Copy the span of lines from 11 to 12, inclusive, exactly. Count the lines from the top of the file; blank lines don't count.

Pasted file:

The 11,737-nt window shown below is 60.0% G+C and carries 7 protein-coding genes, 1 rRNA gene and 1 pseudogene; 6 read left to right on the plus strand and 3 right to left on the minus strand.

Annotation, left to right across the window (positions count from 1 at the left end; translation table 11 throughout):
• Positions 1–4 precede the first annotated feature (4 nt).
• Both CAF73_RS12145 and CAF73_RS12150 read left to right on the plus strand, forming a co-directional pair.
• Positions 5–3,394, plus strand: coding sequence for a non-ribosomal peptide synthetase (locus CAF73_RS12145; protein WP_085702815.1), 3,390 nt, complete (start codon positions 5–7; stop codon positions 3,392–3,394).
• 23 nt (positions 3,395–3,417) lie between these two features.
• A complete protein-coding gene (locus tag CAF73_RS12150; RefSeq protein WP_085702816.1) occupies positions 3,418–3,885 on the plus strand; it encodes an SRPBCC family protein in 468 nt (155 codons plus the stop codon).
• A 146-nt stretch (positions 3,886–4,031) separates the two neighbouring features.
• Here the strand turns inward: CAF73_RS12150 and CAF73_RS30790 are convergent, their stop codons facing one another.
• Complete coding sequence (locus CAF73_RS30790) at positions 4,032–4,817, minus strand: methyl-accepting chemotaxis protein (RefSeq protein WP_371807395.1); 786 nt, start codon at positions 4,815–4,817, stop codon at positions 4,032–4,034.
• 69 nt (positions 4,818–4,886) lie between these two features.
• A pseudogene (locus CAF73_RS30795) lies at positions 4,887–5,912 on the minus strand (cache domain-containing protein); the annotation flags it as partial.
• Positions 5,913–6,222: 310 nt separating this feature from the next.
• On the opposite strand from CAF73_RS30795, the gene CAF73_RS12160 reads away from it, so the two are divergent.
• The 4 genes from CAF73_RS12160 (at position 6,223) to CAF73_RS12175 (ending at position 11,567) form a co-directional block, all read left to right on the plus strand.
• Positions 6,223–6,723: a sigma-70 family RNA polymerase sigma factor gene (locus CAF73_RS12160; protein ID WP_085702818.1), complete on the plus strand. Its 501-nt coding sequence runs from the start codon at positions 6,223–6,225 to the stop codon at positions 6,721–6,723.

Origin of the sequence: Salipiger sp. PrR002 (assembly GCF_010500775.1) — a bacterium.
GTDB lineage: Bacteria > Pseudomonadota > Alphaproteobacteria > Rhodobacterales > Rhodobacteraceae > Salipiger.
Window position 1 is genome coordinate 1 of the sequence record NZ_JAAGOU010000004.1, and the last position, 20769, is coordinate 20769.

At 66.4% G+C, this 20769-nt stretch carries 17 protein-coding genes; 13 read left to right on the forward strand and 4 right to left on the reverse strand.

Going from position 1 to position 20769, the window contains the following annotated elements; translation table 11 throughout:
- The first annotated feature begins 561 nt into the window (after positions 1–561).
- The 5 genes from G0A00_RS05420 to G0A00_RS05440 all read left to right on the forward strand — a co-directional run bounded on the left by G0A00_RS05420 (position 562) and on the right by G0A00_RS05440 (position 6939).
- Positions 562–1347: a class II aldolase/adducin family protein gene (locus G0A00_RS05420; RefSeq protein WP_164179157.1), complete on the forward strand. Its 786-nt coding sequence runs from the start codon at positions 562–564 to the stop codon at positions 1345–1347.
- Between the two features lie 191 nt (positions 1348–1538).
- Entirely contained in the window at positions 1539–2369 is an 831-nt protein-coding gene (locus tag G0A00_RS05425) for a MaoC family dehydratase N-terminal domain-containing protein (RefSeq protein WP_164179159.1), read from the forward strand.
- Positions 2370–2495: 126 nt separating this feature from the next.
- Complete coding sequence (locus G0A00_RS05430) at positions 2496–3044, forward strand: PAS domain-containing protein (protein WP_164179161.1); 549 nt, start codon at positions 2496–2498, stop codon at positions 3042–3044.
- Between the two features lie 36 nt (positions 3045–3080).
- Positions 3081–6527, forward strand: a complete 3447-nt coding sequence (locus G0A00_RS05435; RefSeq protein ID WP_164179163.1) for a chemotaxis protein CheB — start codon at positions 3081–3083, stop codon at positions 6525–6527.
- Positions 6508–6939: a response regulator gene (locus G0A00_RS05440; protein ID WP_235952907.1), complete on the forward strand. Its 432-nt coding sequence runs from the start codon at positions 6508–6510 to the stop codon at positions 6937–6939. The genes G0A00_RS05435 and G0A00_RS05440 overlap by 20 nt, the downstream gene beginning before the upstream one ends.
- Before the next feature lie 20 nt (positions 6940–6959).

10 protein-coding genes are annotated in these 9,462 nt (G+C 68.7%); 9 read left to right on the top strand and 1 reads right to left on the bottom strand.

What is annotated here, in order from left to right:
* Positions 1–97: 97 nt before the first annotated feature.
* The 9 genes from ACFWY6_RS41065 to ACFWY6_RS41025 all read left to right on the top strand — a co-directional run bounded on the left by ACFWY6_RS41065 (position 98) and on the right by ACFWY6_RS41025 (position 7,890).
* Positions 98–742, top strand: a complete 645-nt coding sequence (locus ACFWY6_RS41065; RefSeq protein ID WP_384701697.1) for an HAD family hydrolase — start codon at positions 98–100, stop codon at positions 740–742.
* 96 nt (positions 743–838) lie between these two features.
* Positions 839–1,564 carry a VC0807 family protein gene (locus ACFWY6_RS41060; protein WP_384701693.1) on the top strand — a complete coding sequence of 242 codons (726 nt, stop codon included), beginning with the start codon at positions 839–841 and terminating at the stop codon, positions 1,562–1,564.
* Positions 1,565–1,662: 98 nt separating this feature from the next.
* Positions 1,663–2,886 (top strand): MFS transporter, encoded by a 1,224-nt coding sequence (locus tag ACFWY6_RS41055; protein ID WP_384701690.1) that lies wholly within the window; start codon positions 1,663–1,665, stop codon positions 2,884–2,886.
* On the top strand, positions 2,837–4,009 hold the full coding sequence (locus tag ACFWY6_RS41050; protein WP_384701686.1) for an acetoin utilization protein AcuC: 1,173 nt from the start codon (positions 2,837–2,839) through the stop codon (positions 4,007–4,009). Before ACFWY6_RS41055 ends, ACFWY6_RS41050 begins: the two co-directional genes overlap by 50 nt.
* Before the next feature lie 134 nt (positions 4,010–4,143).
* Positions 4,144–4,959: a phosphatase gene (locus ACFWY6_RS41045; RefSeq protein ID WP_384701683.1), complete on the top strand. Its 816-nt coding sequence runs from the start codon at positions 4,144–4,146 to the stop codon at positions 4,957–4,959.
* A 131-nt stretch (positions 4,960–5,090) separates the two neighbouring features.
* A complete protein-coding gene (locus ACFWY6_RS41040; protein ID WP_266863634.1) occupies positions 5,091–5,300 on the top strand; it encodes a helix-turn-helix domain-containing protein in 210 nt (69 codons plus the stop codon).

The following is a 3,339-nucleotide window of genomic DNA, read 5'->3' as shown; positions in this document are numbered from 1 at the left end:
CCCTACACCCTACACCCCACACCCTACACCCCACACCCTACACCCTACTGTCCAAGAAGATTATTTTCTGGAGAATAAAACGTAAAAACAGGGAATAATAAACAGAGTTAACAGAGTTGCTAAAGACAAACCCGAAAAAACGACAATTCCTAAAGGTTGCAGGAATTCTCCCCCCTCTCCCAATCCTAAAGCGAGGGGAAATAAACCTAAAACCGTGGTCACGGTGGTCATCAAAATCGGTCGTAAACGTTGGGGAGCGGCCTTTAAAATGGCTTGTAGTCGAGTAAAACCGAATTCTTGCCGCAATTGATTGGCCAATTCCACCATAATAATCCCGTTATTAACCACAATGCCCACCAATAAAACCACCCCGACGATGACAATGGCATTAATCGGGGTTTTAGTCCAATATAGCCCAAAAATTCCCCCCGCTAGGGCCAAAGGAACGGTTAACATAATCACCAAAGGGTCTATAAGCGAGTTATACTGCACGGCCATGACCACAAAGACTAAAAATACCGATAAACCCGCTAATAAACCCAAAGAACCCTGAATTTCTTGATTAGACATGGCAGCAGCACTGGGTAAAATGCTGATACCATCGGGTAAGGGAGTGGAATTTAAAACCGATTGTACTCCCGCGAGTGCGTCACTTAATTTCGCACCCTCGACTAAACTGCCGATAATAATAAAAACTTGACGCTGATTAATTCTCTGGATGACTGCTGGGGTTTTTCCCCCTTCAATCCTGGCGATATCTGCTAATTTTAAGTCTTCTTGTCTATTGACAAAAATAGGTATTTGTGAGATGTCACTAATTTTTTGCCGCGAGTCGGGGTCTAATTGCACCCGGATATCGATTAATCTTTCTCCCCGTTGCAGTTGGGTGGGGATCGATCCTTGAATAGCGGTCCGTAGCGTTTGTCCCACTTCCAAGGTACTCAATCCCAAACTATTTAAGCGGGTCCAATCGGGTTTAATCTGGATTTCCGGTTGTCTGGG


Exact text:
• 69 nt (positions 4,818–4,886) lie between these two features.
• A pseudogene (locus CAF73_RS30795) lies at positions 4,887–5,912 on the minus strand (cache domain-containing protein); the annotation flags it as partial.